Kyle “te Kiwi” Mulinder is behind Bare Kiwi, one of the top New Zealand travel blog, chronicling his adventures around New Zealand and Australia. He regularly visits Kaikoura and wrote a piece about his adventures here. He is the author of the viral video: A seal slapped me in the face with an octopus!
We’ve asked him a few of his favorite things about Kaikoura:
… What’s your favorite things to do in Kaikoura in the fall?
Dolphin swimming is my favorite thing to do in Kaikoura. I also love seating back and let Kaikoura do its magic.
… What’s your favorite food to eat when visiting Kaikoura?
There is a lovely Thai restaurant in Kaikoura which I like a lot when visiting Kaikoura.
… What’s your favorite photography spot in Kaikoura?
That’s a hard one! There is a lot going on in Kaikoura! I think the lookout is my favorite. I love chilling out up there.
… What’s your favorite NZ photographer or blogger?
It has to be Shaun Jeffers. Check out his work!
… Finally tell us about your best souvenir visiting Kaikoura…
I have several but the first one is when the Kaikoura local tribe gave my a piece of pounamu a greenstone that I wear.
Another one is when a seal slapped me in the face by an octopus! I was testing a new camera with Kaikoura Kayaks. The video went viral globally!
Great News !! The New Zealand Transport Authority has confirmed that State Highway 1 (SH1), both north and south of Kaikoura, will reopen to traffic on December 15, 2017. It should be noted that initially the road will be open only from 7am until 8.30pm. Travelers will need to plan accordingly.
194 kms of our SH1 was badly-damaged by more than 85 landslides caused by the magnitude-7.8 earthquake in November of last year. We would like to send a BIG Thank You to all the people who have literally moved mountains to get the highway re-opened by this Christmas !
The stunning journey along Kaikoura's coastline is yours to enjoy once again. We look forward to welcoming you to Hapuku Lodge + Tree Houses!
More information about the current conditions on the highway is available at www.nzta.govt.nz/p2c
We were lucky that our Lodge and Tree House structures came through the huge “Kaikoura Earthquake” of November 14, 2016, relatively unscathed – plaster cracks, broken bottles, and the loss of a lot of sleep. With respect to other aspects of our environment we were not as lucky and for the balance of our summer season, which in our southern hemisphere runs from September through March, we were challenged by the significant damage all along the coast. The worst issue from our point of view was the massive landslides along Highway One that smothered the road in hundreds of tons of boulders, trees and dirt.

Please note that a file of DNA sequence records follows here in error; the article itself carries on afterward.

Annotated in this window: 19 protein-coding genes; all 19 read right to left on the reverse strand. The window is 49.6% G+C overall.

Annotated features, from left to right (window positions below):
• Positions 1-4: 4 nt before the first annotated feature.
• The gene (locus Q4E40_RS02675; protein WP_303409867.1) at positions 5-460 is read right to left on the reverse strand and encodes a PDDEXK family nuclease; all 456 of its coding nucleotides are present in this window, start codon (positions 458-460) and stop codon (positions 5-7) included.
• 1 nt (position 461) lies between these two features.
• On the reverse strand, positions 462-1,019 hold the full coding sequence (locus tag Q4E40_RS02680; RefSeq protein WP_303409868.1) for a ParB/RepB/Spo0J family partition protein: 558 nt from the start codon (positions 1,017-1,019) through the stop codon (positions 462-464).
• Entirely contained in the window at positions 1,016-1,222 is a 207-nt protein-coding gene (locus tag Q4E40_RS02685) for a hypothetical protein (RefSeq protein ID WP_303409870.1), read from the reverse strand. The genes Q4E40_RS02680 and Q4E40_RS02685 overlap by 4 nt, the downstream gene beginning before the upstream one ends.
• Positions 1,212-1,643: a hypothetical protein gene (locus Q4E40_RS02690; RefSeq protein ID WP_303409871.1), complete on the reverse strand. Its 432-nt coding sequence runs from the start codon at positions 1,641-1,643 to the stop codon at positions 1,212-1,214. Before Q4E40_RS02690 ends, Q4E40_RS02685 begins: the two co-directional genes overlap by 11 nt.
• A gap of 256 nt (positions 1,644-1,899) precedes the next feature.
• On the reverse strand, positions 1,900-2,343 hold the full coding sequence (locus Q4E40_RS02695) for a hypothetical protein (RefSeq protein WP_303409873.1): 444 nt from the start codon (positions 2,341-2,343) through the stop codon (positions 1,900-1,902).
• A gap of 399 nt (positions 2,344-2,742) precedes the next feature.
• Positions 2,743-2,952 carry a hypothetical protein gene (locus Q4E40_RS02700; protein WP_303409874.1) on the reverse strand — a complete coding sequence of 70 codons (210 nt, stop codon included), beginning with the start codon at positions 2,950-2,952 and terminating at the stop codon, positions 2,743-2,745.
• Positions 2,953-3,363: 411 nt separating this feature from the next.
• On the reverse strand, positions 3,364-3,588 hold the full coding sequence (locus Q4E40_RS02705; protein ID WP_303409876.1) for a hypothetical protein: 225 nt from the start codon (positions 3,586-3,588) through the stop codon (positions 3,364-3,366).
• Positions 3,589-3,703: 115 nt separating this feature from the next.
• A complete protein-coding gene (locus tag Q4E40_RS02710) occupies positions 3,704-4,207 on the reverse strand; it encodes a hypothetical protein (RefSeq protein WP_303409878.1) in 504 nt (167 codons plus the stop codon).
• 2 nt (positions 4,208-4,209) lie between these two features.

Highway One runs from Picton (the receiving port for the Wellington ferry) and Blenheim (the nearest airport of size) in the north through Kaikoura to Christchurch in the south. The Highway is the Lodge’s primary artery for supplies and guest arrivals. It is essentially the only way into and out of Kaikoura. There is an alternative, longer route from Christchurch to Kaikoura, the Inland Road, that was less damaged by the quake than Highway One, and which was restored relatively quickly. From mid-January Highway One to the south, from Kaikoura to Christchurch, has been open on a restricted basis - but the route to the north is still closed.
The restoration of the Highway is requiring a huge and expensive outlay of money and effort, involving hundreds of workers and innumerable pieces of heavy equipment (even helicopters and ships) working 10 hous a day, 7 days a week. This is particularly true for the northern route. There the landslides and rebuilding of the road are being attacked from both the north and the south simultaneously. The NZ government has announced that “ no matter what” the road will be fully open by December 2017, an announcement that we take to be a promise.
The staging area for the northern restoration effort is being carried on right around the corner from the Lodge, so we are able to monitor daily the progress being made by the hundreds of men & women from the recovery crews. Considering the scale of the job the progress is quite remarkable. Over half a million cubic tons of debris has to be removed from the roadway and disposed of in an environmentally safe way. The largest load a dump or tip truck can only carry is 3 cubic tons, so we can only imagine the number of trips involved - at times it seems to us to be a Sisyphean effort - but we are confident that the workers will prevail. We watch in amazement.